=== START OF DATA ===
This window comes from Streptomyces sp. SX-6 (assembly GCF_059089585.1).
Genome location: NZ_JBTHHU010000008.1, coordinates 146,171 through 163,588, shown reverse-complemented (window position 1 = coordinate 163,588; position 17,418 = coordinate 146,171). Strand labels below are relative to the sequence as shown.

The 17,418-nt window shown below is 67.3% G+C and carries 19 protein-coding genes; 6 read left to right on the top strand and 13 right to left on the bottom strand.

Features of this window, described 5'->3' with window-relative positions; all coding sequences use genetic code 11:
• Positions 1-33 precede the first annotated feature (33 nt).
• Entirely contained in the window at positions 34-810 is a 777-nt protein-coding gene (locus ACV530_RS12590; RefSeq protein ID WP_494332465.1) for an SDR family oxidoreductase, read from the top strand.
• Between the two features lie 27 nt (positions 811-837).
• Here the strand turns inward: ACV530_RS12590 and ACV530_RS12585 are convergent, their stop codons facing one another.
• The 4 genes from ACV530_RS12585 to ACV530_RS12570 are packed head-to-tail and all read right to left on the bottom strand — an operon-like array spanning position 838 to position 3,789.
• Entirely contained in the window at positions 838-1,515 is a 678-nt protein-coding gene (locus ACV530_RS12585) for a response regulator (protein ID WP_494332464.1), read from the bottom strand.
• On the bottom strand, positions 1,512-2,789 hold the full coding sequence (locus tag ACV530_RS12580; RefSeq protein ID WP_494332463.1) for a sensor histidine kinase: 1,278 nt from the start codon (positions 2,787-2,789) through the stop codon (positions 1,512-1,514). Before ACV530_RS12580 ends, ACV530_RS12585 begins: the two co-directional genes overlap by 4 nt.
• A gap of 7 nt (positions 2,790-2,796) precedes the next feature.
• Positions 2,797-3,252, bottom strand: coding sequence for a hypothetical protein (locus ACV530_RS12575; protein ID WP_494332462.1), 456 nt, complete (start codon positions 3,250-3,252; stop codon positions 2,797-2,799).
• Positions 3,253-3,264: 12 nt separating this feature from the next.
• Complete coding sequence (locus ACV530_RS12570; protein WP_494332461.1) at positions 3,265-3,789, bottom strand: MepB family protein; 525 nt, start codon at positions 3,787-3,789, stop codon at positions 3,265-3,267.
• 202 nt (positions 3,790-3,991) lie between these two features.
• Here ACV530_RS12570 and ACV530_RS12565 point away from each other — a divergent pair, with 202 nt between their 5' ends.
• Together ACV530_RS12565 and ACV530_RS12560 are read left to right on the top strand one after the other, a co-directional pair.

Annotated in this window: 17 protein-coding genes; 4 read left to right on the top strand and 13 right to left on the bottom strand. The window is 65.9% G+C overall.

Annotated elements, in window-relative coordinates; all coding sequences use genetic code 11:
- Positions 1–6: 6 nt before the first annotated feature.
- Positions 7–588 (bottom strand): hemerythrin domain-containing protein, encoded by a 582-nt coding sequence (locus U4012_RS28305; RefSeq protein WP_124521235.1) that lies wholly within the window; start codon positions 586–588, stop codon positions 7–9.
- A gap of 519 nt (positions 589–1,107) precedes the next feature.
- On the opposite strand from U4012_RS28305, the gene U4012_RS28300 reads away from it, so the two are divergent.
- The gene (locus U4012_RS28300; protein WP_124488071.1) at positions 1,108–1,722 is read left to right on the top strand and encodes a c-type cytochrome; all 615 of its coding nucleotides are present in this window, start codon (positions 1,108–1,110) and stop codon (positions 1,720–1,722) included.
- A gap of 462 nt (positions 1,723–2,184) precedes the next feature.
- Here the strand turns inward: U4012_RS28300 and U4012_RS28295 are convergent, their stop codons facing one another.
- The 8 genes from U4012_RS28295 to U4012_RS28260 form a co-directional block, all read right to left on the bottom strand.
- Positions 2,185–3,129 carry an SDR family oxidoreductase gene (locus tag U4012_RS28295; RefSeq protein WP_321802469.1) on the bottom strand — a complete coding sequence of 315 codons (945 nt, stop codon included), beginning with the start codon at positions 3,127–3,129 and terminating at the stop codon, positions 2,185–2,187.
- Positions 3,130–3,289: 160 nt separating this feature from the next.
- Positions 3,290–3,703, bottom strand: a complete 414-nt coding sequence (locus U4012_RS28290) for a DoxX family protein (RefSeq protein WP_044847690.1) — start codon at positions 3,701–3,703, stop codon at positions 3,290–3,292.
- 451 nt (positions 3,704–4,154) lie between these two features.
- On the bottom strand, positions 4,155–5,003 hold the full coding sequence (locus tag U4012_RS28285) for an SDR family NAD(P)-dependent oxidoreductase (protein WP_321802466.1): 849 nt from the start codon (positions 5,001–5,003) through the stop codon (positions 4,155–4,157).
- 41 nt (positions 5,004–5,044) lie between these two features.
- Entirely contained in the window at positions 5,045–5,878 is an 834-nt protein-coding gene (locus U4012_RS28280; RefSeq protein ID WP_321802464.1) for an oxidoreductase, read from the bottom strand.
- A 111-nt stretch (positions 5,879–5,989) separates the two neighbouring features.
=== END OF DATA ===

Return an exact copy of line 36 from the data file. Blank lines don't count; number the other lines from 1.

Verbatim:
- A 111-nt stretch (positions 5,879–5,989) separates the two neighbouring features.